Earl Thiessen, Jordan Bareshinbone, Geri Bemister
April 13th 2022 11:30 am Nelson Room 1
Culturally appropriate treatment interventions are a way to help Indigenous clients start their individual healing processes. Utilizing ceremony, cultural teachings, and an emphasis on spirituality and reconnection to their identity. Sunrise supports individuals to start their recovery journey using the 12 Steps of Alcoholics Anonymous, with ceremony and spiritual teachings allowing clients the space to connect to their own Higher Power. Clients are taught about the Three Pillars of Healing; Reclaiming History, Therapeutic Healing, and Cultural Inclusion. Through these Three Pillars, clients can begin learning about the past and how it has impacted them and their families and communities, how to begin the healing process, and how to move forward by being active in their culture and beliefs.
Our people once lived in close-knit communities and taught our children the cultural aspects and traditions of our people as one large community and family. This was slowly taken away through colonization and assimilation. To start our healing journey, we need to heal in a similar manner and provide peer and culturally supported groups and settings.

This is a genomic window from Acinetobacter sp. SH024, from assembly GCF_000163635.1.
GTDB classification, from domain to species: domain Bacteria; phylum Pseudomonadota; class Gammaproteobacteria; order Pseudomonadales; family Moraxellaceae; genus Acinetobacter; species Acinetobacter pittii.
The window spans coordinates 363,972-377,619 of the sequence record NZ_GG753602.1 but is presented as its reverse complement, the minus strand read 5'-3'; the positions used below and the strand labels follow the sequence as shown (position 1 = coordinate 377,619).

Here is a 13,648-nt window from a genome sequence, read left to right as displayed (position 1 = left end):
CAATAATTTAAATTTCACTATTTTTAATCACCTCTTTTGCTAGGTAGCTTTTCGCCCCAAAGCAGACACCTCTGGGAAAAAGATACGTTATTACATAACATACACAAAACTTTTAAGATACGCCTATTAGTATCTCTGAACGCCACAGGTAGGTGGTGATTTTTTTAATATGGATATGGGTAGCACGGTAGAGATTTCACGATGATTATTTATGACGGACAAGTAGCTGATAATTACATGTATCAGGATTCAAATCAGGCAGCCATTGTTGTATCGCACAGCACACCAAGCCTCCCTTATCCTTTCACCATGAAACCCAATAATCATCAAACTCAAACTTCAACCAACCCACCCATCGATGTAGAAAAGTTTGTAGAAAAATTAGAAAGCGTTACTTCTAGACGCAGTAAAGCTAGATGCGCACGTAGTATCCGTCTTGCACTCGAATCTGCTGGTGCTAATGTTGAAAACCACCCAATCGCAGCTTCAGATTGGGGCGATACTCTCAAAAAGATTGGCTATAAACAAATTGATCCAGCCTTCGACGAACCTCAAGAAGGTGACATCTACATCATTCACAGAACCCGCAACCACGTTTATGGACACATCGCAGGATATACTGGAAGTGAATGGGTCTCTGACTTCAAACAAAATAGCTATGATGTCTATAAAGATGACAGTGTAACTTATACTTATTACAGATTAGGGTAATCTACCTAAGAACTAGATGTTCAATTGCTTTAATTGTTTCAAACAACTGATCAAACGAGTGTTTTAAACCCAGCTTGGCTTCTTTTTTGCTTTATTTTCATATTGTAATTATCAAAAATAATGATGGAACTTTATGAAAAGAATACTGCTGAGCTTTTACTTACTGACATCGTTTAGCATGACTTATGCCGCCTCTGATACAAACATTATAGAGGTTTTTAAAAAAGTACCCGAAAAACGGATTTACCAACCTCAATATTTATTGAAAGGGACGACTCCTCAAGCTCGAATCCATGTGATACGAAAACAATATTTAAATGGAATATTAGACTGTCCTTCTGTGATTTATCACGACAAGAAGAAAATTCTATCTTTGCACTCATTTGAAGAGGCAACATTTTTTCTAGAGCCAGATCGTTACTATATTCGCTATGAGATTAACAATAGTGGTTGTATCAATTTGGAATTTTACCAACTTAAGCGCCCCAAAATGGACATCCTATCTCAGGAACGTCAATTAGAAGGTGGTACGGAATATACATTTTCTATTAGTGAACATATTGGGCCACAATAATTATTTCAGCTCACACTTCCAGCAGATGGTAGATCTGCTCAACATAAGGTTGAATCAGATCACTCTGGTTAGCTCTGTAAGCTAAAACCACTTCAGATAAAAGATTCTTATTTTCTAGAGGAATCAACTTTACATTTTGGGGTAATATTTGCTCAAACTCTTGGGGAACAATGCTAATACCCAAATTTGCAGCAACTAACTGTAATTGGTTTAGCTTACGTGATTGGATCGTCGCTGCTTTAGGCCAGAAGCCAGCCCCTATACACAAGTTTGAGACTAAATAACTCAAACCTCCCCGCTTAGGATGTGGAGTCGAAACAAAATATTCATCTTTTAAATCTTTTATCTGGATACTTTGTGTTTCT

Oxford House has developed a partnership with Poundmakers Lodge to open the province’s first Peer and Culturally Supported Indigenous Recovery homes for men and women in Calgary and Edmonton. These homes provide cultural support for Indigenous residents to practice their culture in a respectful environment. With the opening of our fifth Indigenous recovery home in Edmonton, we are now the largest Peer/Culturally Supported Indigenous Recovery Home Provider in the Country. We believe this is best practice.
Culturally appropriate treatment interventions are a way to help Indigenous clients start their individual healing process. Utilizing ceremony, cultural teachings, and an emphasis on spirituality and reconnection to their identity. Sunrise supports individuals to start their recovery journey using the 12 Steps of Alcoholics Anonymous, with ceremony and spiritual teachings allowing clients the space to connect to their own Higher Power. Clients are taught about the Three Pillars of Healing; Reclaiming History, Therapeutic Healing, and Cultural Inclusion. Through these Three Pillars, clients can began learning about the past and how it has impacted them and their families and communities, how to begin the healing process, and how to move forward by being active in their culture and beliefs.
As an Indigenous community, we heal and celebrate through many traditional ceremonies and practices. We smudge to cleanse ourselves daily and to pray for those around us. We engage in talking circles to heal through our words and be allowed to be heard (usually guided by an elder), and we sweat to welcome in the grandmothers, grandfathers, our loved ones and ancestors to join us in ceremony and prayer. Hold Pow Wows to bring the community together and Sundance ceremony to pray for healing. The teachings are endless and are best explained through long meetings and gatherings with elders who are the knowledge keepers of our people.